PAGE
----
In studying the photographs from different periods in his life, she said it was important to capture his features at the time he was leading the squadron and yet reflect him in a way that took in all of his years.

"There are many angles in his features and they change as he ages. There's also shadowing in the photographs and in those shadows, I know there is a dip or a rise and I have to get it right," she said.

Geissler is no stranger to creating historic figures. Two of her more prominent works are on display in Lewiston. The Freedom Crossing Monument depicts slaves escaping to Canada and the Tuscarora Heroes Monument shows Native Americans helping Lewiston residents escape to safety in the War of 1812.

Pointing out McClusky's facial features in her studio as she worked on them, Geissler likened the creation and others she has done to pregnancy.

"It seems like it will never come and then all of a sudden, it is here. It's like the sculpture is alive," Geissler said.

The bronze statue of McClusky will feature the upper half of his body, about 3 ½ feet in height and 20 inches in width at the shoulders.

After the clay model of McClusky is unveiled at the Naval and Military Park, she says it will be shipped to Loveland, Colo., where it will be cast into bronze and returned to the park.

Susan Geissler works on the bust of C. Wade McClusky in her studio in Youngstown. (John Hickey/Buffalo News)

The McClusky statue will then be placed atop a stone pedestal and be the first to be displayed at the park's Circle of Heroes Military Monument.

But on Sunday, speeches and stories will also help to shape McClusky's life and what he accomplished in what could have been one of America's darkest moments.

Historians and politicians will tell in detail what McClusky did to help destroy the Japanese fleet, which six months before the Battle of Midway had carried out the attack on Pearl Harbor.

Midway, from the Japanese perspective, was intended to finish off the American fleet.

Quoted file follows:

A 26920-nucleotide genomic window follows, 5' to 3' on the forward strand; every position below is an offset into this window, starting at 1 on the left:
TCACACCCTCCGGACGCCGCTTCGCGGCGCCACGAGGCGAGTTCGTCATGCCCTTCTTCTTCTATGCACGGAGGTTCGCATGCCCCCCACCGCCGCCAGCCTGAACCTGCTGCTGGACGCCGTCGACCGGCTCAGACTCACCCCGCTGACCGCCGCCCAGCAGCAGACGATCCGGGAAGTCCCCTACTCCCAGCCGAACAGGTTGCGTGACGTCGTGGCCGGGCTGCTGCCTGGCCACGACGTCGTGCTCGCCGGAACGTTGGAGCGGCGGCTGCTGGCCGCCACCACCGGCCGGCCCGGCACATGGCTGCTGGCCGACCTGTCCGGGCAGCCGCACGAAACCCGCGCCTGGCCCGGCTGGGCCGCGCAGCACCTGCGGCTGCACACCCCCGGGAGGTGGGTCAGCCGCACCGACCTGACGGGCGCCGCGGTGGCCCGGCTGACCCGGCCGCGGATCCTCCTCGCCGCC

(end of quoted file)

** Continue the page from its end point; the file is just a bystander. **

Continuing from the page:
'Pure courage'

"It could have easily gone the other way had McClusky turned back," said local historian Lee Simonson, who is heading the Naval and Military Park's committee to honor him. "If we had lost the battle, there was no stopping the Japanese from attacking the West Coast. McClusky showed pure courage."

After McClusky had determined the intelligence given him on the enemy's location was wrong, he decided to continue the search though his dive bombers were running low on fuel and would soon pass the point of no return.

But at 11:55 a.m., June 4, 1942, five minutes before his self-imposed deadline of ordering the squadron's return to the USS Enterprise aircraft carrier, he spotted a lone Japanese destroyer and guessed correctly that it was heading to the enemy armada.

Ten minutes later, peering out of his binoculars, he spotted four Japanese aircraft carriers some 35 miles away. When his squadron closed the gap, he ordered them to follow him in his vertical dive to attack the two closest carriers, the Kaga and the Akagi.

At approximately the same time, a squadron from the USS Yorktown arrived and destroyed a third carrier, the Soryu. The fourth enemy carrier, the Hiryu, was put out of commission later that afternoon.

When McClusky returned to the Enterprise, he had one gallon of fuel to spare and his plane had been shot 55 times. He suffered a shoulder wound from enemy shrapnel.

McClusky's valor earned him the Navy Cross, the second highest award in the military. The citation mentioned his "extraordinary heroism."

Before retiring, he was promoted to rear admiral. Six years after his death, he was elected to the Navy Carrier's Hall of Fame. A guided missile frigate was also named in his honor.

Local tributes

Donald A. Alessi, chairman of the Naval and Military Park's board of directors, says Sunday's honors are long overdue.

"He is a truly outstanding local hero who is credited with causing the turning point in the war in the Pacific during World War II by going beyond the point of no return," Alessi said. "It is remarkable that such a heroic action by a naval aviator from Buffalo was little known to our community for so great a time."

World War II Navy dive bomber George J. Walsh, who has long championed the cause to have McClusky's Navy Cross upgraded to the nation's highest military award, the Medal of Honor, will also speak on Sunday.

The 96-year-old, traveling here with his two daughters from his home in Darien, Conn., believes that if the U.S. Navy's Pacific fleet had been lost, the consequences in WWII's European Theater would have been dire.

"Before we could build and launch new carriers and staff the ships it would be well into 1943, possibly too late to avoid Axis defeat of Britain and Russia," Walsh said of Japanese forces potentially joining up with the Germans. "McClusky and his dive bombers snatched victory from defeat."